Home' Trinidad and Tobago Guardian : October 8th 2015 Contents done well and what we could have done
better, 2) Discuss current opportunities and
challenges, and 3) Create strategic plans for
• Set ground rules. People should be able
to speak up and constructively challenge
one another without any fear of reprisal.
• Plan activities that actually build the
team. Cooking a meal together, for example,
genuinely builds a sense of interdependence
and collaboration, as does public service
and volunteer projects.
• Schedule follow-up. A subsequent off-
site or check-in meeting can help ensure
that the team stays focused on making
progress and sustaining positive change.
(Adapted from "How to Plan a Team Off-
Site That Actually Works," by Ben Dattner.)
One of the top complaints we have about
executives is that they don t recognise our
achievements. Leaders have to actively build
a sense of connectedness with their employ-
ees, and this starts with expressing appre-
• Notice employees unique contributions.
Say something that highlights something
specific: "I appreciate the way you pull in
people from other departments to reach
your team goals; you re a connector."
• Thank people personally and publicly.
Daily interactions---from the elevator to the
parking lot---are opportunities to show
appreciation for your employees efforts.
Public recognition at a staff meeting, or a
thoughtful "thank you" in a newsletter or
email, are also meaningful.
• Ask, "What do you think?" Give people
the opportunity to express themselves and
be recognised for their ideas. Proactively
ask employees, "How do you think we could
improve?" and "What is keeping us stuck?"
(Adapted from "The Top Complaints From
Employees About Their Leaders," by Lou
BUSINESS GUARDIAN www.guardian.co.tt OCTOBER 8 • 2015
TIPS & TALKING POINTS
To get more done,
let your mind wander
Thanks to our smartphones, tablets and laptops,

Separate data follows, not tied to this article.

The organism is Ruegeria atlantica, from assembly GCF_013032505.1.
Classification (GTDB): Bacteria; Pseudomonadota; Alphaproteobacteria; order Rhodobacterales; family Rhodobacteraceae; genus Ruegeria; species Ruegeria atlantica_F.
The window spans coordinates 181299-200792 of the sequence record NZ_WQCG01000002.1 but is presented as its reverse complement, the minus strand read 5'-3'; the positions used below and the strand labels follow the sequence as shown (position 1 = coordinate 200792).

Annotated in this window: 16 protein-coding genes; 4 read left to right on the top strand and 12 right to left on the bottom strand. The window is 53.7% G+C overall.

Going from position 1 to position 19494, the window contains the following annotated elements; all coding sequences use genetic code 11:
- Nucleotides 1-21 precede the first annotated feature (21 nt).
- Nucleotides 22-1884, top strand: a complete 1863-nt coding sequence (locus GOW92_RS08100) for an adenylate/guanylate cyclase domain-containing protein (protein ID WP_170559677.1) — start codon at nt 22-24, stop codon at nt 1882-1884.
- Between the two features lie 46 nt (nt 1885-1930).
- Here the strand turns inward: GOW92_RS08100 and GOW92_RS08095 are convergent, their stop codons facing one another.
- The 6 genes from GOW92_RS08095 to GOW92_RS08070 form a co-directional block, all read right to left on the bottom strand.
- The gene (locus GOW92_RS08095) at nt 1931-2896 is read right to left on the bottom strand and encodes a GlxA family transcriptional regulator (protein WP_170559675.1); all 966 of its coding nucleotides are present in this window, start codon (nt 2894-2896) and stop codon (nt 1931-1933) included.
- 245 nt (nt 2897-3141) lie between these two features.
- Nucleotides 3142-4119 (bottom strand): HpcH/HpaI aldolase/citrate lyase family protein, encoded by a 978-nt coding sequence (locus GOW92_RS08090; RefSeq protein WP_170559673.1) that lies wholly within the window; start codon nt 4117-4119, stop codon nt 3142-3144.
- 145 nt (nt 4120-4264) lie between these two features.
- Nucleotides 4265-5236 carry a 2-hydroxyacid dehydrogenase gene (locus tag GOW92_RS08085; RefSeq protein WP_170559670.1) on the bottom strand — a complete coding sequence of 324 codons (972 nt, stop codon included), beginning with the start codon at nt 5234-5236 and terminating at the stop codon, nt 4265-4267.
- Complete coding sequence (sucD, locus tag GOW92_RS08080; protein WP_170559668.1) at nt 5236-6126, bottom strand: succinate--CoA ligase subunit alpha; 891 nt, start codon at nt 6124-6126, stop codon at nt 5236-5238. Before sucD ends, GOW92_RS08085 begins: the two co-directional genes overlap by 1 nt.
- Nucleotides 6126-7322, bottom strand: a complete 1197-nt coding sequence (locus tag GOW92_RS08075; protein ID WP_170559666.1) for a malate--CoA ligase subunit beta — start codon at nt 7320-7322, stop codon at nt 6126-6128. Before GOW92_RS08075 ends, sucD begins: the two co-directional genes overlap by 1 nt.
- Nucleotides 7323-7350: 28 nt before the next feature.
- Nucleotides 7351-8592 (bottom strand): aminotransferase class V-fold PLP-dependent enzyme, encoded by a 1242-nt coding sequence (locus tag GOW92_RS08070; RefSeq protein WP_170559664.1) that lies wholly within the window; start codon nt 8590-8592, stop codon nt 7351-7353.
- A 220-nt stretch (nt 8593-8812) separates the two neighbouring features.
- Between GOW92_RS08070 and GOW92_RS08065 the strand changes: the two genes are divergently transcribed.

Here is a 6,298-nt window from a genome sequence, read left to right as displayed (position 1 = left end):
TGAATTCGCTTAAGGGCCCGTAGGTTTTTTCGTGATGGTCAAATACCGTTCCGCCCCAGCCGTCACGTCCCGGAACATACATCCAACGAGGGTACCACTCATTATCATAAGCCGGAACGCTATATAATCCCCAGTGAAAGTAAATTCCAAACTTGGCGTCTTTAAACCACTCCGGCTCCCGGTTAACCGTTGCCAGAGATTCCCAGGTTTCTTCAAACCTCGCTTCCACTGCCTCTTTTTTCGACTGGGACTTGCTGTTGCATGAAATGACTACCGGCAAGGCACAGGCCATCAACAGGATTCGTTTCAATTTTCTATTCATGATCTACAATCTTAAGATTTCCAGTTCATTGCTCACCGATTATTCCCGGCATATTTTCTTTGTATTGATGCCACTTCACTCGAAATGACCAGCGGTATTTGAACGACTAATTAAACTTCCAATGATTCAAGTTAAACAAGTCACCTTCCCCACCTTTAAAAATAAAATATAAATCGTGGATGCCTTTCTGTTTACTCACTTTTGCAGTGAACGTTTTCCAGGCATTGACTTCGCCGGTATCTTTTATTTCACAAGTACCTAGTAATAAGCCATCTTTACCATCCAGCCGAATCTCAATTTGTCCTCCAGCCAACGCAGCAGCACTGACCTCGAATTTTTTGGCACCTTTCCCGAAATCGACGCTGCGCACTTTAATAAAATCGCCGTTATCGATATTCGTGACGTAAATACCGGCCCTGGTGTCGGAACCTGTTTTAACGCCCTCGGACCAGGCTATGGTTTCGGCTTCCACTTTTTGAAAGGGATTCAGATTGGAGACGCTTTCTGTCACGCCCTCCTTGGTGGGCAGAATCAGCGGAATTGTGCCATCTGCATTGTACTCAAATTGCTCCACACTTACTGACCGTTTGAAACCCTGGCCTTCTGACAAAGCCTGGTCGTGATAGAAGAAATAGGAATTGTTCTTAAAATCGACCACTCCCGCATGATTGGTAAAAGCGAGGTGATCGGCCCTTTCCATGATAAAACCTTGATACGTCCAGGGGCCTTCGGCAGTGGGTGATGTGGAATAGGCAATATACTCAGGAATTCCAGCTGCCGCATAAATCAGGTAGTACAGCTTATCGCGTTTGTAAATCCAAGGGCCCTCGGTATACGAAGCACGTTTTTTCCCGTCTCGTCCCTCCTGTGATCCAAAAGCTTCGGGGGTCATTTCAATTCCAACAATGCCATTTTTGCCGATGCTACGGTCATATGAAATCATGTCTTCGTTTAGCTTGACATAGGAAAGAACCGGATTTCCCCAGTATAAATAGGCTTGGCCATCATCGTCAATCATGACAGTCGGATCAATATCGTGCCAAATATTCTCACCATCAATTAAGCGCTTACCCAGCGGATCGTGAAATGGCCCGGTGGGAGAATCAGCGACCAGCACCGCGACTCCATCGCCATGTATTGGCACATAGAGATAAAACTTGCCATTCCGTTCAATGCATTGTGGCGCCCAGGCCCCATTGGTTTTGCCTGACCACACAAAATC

it s easy to be working all the time. But our devices
can actually make us less productive by interfering
with an important mental process: daydreaming. To
be effective, our brains need opportunities to be "off,"
which is hard when we re constantly taking in new
information through our devices. And research has
found that letting our minds wander facilitates cre-
ativity and long-term thinking. If we re facing a chal-
lenge that needs new ideas, we re more likely to find
some if our minds drift away from the problem for
a while. So the next time your mind starts to wander,
let it. Don t check your favourite Web site or your
email. Instead, walk to a window and think about
the people and cars going by, close your eyes and
notice the sounds around you, or go for a short walk.
And remember: Leave your device behind.
(Adapted from "Zoning Out Can Make You More
Productive," by Josh Davis.)
Know how to tell a good
failure from a bad one
Not all failures are bad---some of them are actually
good because of the valuable learning opportunities
they present. Dividing your organisation s failures
into three categories will help you distinguish the
good, useful failures from the bad, useless ones:
• Preventable failures in predictable operations.
These are caused by inadequate training, inattention
or lack of ability. They re easy to diagnose and fix---
by using a checklist, for example---but they re not
• Unavoidable failures in complex systems. Small
process setbacks are inevitable, so considering them
failures is counterproductive. They can usually be
averted by following best practices for safety and
• Intelligent failures at the frontier. These good
failures happen as a result of forward-thinking inno-
vation. They provide valuable knowledge that can
help you get ahead of the competition. But they can
become bad failures if your organisation starts working
at a larger scale than is necessary.
(Adapted from the video "Distinguish Good Failures
From Bad Ones," by Amy Edmondson).
Become a better
learner at work
Research has found that learning agility---the ability
to grow and to use new strategies---is a good indicator
of whether someone can be a high performer. Learn-
ing-agile employees are able to jettison skills and
ideas that are no longer relevant and learn new ones
that are. To cultivate learning agility in yourself, try:
• Innovating. Seek out new solutions. Repeatedly
ask yourself "What else?" and "What are more ways
I could approach this?"
• Performing. When faced with complex situations,
look for similarities to your past projects. Practice
calming techniques, and listen instead of simply
• Reflecting. Seek out input from others. Ask col-
leagues what you could have done better.
• Risking. Look for "stretch assignments" where
success isn t a given.
• Avoid defending. Acknowledge your failures and
capture the lessons you ve learned.
(Adapted from "Improve Your Ability to Learn," by
JP Flaum and Becky Winkler.)
Plan a more effective
A successful team-building off-site can help
employees develop new ways of communicating and
collaborating. But many of these meetings are inef-
fective. To create an off-site that will have positive,
• Create an agenda. For example, 1) We ll reflect
on past performance to consider what the team has
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